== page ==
Wednesday, June 17, 2009


I don't know what's ultimately going to happen in Iran, but as I listen to the ranting on the right about Obama's supposed weakness and ineffectuality in dealing with Iran -- which seems to have set the terms of mainstream debate about Obama's response -- I'm thinking about a famous so-called Joe Biden gaffe from the campaign trail last October. I'm thinking not about the parts everybody quoted, but about a sentence that seemed to get overlooked. Emphasis mine:

"Mark my words," the Democratic vice presidential nominee warned at the second of his two Seattle fundraisers Sunday. "It will not be six months before the world tests Barack Obama like they did John Kennedy. The world is looking. We're about to elect a brilliant 47-year-old senator president of the United States of America. Remember I said it standing here if you don't remember anything else I said. Watch, we're gonna have an international crisis, a generated crisis, to test the mettle of this guy."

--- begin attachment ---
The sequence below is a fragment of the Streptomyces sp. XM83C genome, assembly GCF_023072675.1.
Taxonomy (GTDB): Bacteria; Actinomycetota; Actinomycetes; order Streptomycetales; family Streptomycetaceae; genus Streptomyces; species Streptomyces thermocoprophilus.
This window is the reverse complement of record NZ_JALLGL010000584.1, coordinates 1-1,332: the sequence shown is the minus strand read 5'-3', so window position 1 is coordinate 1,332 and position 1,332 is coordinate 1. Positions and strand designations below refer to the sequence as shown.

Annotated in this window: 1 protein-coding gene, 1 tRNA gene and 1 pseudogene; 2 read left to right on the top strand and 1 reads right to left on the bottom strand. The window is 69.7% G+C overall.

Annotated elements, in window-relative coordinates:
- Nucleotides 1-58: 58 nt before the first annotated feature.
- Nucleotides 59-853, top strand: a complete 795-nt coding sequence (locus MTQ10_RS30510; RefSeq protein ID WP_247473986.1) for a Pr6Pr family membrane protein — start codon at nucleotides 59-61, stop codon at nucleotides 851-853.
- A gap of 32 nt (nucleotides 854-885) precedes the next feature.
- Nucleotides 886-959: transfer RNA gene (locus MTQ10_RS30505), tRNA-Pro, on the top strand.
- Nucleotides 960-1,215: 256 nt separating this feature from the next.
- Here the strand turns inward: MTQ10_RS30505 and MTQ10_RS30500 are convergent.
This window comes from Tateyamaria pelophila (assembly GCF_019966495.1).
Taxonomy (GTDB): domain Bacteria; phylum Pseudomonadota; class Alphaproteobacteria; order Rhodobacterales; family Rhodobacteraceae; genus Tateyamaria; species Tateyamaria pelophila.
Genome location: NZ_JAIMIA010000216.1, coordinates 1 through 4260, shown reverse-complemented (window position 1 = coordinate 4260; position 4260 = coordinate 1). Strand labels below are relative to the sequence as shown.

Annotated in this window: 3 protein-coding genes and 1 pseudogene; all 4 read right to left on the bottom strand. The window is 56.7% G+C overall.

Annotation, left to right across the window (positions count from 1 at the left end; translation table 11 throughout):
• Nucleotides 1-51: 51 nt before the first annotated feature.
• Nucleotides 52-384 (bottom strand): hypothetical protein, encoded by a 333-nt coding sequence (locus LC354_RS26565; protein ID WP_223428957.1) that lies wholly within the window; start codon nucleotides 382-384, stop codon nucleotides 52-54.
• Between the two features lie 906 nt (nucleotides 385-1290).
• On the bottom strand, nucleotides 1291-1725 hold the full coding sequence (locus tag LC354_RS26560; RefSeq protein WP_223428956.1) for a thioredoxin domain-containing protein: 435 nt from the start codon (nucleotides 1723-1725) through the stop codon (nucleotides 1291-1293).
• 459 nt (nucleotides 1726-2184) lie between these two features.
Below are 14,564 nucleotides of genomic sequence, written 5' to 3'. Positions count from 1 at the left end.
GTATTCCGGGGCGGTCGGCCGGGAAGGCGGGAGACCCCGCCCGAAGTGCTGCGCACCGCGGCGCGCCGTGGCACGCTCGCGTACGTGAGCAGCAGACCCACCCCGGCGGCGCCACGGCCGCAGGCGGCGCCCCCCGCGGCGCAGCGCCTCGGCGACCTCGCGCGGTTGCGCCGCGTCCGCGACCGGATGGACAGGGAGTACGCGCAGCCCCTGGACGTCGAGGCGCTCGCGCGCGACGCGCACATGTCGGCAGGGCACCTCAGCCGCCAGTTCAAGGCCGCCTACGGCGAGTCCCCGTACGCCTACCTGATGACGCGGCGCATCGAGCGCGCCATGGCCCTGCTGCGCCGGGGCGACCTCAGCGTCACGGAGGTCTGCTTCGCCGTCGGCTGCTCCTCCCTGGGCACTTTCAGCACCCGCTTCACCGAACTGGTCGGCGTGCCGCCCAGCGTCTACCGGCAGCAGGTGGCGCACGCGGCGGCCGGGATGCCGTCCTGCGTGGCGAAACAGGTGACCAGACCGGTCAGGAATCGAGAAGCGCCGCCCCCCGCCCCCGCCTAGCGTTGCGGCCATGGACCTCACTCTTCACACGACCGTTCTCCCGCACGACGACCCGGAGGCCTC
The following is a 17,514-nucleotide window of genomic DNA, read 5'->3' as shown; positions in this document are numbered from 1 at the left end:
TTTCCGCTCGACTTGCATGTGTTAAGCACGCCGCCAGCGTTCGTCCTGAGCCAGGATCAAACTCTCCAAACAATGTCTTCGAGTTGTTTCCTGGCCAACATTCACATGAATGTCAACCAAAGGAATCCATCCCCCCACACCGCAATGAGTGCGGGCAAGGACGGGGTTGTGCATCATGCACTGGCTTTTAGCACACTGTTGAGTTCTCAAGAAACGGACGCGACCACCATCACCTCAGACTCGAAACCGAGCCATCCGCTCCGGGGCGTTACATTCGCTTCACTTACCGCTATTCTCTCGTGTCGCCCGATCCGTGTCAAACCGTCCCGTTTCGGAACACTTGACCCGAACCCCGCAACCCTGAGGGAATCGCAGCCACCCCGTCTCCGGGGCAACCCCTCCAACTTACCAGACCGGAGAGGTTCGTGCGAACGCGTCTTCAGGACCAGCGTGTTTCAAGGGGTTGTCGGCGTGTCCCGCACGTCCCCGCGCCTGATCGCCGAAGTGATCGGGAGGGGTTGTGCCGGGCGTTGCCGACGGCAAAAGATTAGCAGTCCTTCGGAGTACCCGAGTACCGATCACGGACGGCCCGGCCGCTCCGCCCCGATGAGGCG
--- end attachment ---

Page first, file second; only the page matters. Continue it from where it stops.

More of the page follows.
"I can give you at least four or five scenarios from where it might originate," Biden said to Emerald City supporters, mentioning the Middle East and Russia as possibilities. "And he's gonna need help. And the kind of help he's gonna need is, he's gonna need you -- not financially to help him -- we're gonna need you to use your influence, your influence within the community, to stand with him. Because it's not gonna be apparent initially, it's not gonna be apparent that we're right."

I didn't know what Biden meant at the time. I still don't. And obviously this isn't "a generated crisis" specifically intended "to test the mettle of this guy."

But I think -- as I thought at the time -- that Biden was talking about Obama's tendency not to go for the obvious rally-the-populace response. Obama rarely aimed for the cheap seats when he was under fire in the campaign, and his foreign policy ideas tend to the counterintuitive, if your idea of "intuitive" is somewhere between "rah-rah" and "exterminate the brutes." I think Obama's approach is right, but Obama needs defending because it's clearly not apparent to a lot of people that he's right.

Biden was right -- in foreign policy, the crowd pleaser often thinks the best solution is one that doesn't please the crowds.

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